From the Assoc for Accounting Administration conference the other day, I posted about consultant Gale Crosley's suggestion to conduct "research calls" instead of the ordinary lunch-with-the-referral-source approach.
For those unfamiliar with the research call approach, here's an article on Crosley's website recapping the method and offering a few sample questions.
I suggest taking it a couple steps deeper if you try this.
There is tremendous power in the art of the question if you desire a memorable conversation. Asking a thought-provoking question and being engaged in the answer such that you're able to construct equally thought-provoking follow-on questions is a skill just about anyone can learn.
I recommend the books or tapes of an excellent speaker (from the 1997 Assoc. for Accounting Marketing conference in New Orleans...a GREAT event for many reasons...) by the name of Charlie Brennan who teaches advanced listening skills and authored "Sales Questions That Close the Sale."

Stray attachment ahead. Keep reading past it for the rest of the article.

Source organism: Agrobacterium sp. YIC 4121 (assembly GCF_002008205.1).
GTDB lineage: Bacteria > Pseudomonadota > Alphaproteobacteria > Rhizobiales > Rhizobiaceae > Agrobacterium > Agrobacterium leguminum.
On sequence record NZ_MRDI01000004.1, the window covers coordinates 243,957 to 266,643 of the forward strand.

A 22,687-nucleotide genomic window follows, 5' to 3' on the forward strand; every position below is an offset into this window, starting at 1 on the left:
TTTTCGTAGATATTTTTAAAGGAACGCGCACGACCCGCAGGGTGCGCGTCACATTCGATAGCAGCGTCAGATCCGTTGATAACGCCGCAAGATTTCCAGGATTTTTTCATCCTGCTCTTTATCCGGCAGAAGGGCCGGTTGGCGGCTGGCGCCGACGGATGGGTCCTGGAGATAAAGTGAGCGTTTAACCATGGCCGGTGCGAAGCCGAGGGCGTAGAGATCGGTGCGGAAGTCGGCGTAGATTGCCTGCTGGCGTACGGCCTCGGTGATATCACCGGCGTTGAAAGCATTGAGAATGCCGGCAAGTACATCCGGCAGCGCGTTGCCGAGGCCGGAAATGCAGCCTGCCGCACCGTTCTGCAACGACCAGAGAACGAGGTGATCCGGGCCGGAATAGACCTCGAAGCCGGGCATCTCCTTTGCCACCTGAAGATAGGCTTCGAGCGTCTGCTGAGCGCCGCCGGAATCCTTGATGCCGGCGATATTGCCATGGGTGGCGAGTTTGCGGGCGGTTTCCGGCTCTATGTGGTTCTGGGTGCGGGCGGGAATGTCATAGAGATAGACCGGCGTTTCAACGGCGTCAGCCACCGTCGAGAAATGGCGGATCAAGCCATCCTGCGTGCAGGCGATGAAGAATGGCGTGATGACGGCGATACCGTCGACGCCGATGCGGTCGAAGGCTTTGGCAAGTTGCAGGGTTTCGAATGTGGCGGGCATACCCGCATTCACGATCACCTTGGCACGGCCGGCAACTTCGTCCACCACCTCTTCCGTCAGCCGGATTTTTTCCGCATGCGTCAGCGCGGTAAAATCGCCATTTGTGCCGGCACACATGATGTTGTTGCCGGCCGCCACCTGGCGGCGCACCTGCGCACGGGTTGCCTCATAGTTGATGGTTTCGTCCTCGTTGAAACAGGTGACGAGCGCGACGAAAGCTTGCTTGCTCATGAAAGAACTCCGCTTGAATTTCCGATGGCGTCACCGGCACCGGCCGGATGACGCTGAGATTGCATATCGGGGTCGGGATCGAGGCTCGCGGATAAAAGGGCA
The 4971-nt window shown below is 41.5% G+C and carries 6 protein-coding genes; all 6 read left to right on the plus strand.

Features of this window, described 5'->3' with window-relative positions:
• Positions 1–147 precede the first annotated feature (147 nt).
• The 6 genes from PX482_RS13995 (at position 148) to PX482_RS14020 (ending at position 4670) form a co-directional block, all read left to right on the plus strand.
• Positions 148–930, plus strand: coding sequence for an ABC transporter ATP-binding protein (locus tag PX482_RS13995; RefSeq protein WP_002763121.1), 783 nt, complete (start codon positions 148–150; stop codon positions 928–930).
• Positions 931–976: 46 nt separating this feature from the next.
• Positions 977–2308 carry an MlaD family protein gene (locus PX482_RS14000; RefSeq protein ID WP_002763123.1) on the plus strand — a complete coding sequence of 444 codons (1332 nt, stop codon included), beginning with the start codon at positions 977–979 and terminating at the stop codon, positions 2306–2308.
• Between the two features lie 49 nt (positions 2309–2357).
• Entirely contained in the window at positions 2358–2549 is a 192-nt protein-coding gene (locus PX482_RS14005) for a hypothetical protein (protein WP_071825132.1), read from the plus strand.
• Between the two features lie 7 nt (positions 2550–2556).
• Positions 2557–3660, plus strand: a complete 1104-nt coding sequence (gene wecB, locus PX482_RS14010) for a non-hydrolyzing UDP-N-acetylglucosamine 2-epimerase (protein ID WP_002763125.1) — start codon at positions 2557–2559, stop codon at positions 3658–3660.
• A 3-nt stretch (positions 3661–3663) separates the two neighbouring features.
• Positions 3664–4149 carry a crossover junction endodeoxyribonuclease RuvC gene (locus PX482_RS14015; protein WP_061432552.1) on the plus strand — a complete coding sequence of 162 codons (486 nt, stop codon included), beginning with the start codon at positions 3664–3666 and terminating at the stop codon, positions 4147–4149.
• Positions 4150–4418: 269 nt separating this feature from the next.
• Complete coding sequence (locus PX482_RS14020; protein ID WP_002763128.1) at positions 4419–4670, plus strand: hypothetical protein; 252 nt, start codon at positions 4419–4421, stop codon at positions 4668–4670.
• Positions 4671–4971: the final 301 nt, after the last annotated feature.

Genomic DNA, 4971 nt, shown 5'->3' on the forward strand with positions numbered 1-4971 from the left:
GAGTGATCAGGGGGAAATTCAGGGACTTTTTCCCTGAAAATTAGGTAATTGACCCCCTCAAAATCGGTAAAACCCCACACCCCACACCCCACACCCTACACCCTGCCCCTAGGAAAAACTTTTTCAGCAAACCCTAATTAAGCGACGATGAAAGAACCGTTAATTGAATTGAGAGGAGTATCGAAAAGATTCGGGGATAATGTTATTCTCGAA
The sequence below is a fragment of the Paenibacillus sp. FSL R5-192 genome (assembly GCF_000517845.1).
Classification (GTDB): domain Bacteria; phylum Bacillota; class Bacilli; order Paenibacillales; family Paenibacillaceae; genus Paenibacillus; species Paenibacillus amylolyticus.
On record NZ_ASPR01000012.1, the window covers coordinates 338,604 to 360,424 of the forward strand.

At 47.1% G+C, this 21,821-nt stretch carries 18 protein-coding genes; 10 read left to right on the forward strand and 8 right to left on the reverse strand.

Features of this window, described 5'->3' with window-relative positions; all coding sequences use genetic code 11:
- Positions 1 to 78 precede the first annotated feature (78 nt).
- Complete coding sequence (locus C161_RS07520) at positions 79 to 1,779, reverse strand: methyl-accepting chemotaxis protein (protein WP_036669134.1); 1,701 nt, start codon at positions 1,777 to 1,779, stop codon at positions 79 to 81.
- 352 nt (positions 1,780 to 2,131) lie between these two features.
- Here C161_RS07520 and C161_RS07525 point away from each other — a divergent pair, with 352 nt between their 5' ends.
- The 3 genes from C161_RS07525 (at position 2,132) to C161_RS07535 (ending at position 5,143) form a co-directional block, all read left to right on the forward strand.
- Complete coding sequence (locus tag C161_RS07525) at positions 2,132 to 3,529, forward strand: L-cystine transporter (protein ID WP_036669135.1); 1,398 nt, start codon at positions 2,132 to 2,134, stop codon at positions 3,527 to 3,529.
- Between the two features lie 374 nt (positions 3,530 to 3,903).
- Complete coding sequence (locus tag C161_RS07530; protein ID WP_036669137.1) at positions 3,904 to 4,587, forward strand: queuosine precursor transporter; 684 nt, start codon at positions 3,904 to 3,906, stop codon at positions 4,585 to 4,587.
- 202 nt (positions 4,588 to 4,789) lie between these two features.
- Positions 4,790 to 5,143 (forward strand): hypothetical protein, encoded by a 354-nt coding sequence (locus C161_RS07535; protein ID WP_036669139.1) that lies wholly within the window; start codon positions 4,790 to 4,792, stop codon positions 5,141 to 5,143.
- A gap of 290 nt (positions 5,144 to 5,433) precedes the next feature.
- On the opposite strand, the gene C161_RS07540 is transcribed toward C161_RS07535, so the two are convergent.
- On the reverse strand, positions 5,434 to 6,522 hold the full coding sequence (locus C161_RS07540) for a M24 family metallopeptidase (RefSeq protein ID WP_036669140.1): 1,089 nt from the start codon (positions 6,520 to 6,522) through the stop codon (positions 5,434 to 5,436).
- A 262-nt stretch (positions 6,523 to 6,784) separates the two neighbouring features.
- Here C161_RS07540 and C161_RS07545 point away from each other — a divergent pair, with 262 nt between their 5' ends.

The fact that Brennan's methods heard in a 1-1/2 hour keynote have stuck with me (an admitted brain content purger) for nearly 10 years should say a lot. His instruction inspired active listening training I've presented several times so it's good "train the trainer" stuff. The best examples that he used were interview snips of top journalists asking deep comparative questions.
It was Brennan who first convinced me that a memorable conversation is created when a person is challenged (caringly) to a) think in a new way about something they perceived they already knew most everything about or b) see something more complex in that which they considered ordinary.
These are the sort of results to provoke with your questions. Those that even CEOs and intellectual types can appreciate and won't find insulting to their intelligence.
Also on questioning/listening, someone else (can't remember the source) taught me that if you let the other person do most of the talking (by asking questions and listening attentively) they will be more likely to remember you as a great conversationalist.
And then there is the genius (who coined the saying?) that came up with something to the effect of "We're given two ears and one mouth--we should use them proportionately."